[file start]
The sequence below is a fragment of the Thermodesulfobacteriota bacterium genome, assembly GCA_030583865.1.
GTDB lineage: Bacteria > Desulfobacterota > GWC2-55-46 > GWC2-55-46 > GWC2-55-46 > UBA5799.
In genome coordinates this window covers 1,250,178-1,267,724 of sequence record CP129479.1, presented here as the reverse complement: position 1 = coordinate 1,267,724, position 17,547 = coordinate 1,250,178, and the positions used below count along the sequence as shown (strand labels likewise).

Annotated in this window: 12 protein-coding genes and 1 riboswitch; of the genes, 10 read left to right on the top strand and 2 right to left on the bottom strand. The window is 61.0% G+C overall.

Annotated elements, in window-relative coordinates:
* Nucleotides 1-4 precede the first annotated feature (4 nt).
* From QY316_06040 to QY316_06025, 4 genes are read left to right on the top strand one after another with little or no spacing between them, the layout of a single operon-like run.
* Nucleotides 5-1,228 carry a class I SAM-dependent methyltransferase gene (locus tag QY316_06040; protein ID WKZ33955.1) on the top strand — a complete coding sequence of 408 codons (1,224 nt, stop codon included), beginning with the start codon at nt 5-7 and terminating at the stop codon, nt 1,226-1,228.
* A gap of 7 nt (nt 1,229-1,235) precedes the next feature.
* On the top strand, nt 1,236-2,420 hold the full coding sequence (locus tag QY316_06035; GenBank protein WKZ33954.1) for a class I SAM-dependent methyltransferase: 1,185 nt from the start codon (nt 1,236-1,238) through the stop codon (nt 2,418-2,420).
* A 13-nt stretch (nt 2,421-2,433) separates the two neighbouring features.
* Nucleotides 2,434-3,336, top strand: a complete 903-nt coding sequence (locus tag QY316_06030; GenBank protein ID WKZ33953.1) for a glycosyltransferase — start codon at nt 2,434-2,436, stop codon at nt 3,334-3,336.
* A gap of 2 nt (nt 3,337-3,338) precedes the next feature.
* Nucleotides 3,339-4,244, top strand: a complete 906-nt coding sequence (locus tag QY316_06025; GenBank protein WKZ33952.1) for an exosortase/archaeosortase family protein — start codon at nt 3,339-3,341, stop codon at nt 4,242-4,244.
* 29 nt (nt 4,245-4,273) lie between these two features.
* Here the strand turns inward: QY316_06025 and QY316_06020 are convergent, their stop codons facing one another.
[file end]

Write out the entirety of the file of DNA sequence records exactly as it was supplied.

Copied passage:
The sequence below is a fragment of the Thermodesulfobacteriota bacterium genome, assembly GCA_030583865.1.
GTDB lineage: Bacteria > Desulfobacterota > GWC2-55-46 > GWC2-55-46 > GWC2-55-46 > UBA5799.
In genome coordinates this window covers 1,250,178-1,267,724 of sequence record CP129479.1, presented here as the reverse complement: position 1 = coordinate 1,267,724, position 17,547 = coordinate 1,250,178, and the positions used below count along the sequence as shown (strand labels likewise).

Annotated in this window: 12 protein-coding genes and 1 riboswitch; of the genes, 10 read left to right on the top strand and 2 right to left on the bottom strand. The window is 61.0% G+C overall.

Annotated elements, in window-relative coordinates:
* Nucleotides 1-4 precede the first annotated feature (4 nt).
* From QY316_06040 to QY316_06025, 4 genes are read left to right on the top strand one after another with little or no spacing between them, the layout of a single operon-like run.
* Nucleotides 5-1,228 carry a class I SAM-dependent methyltransferase gene (locus tag QY316_06040; protein ID WKZ33955.1) on the top strand — a complete coding sequence of 408 codons (1,224 nt, stop codon included), beginning with the start codon at nt 5-7 and terminating at the stop codon, nt 1,226-1,228.
* A gap of 7 nt (nt 1,229-1,235) precedes the next feature.
* On the top strand, nt 1,236-2,420 hold the full coding sequence (locus tag QY316_06035; GenBank protein WKZ33954.1) for a class I SAM-dependent methyltransferase: 1,185 nt from the start codon (nt 1,236-1,238) through the stop codon (nt 2,418-2,420).
* A 13-nt stretch (nt 2,421-2,433) separates the two neighbouring features.
* Nucleotides 2,434-3,336, top strand: a complete 903-nt coding sequence (locus tag QY316_06030; GenBank protein ID WKZ33953.1) for a glycosyltransferase — start codon at nt 2,434-2,436, stop codon at nt 3,334-3,336.
* A gap of 2 nt (nt 3,337-3,338) precedes the next feature.
* Nucleotides 3,339-4,244, top strand: a complete 906-nt coding sequence (locus tag QY316_06025; GenBank protein WKZ33952.1) for an exosortase/archaeosortase family protein — start codon at nt 3,339-3,341, stop codon at nt 4,242-4,244.
* 29 nt (nt 4,245-4,273) lie between these two features.
* Here the strand turns inward: QY316_06025 and QY316_06020 are convergent, their stop codons facing one another.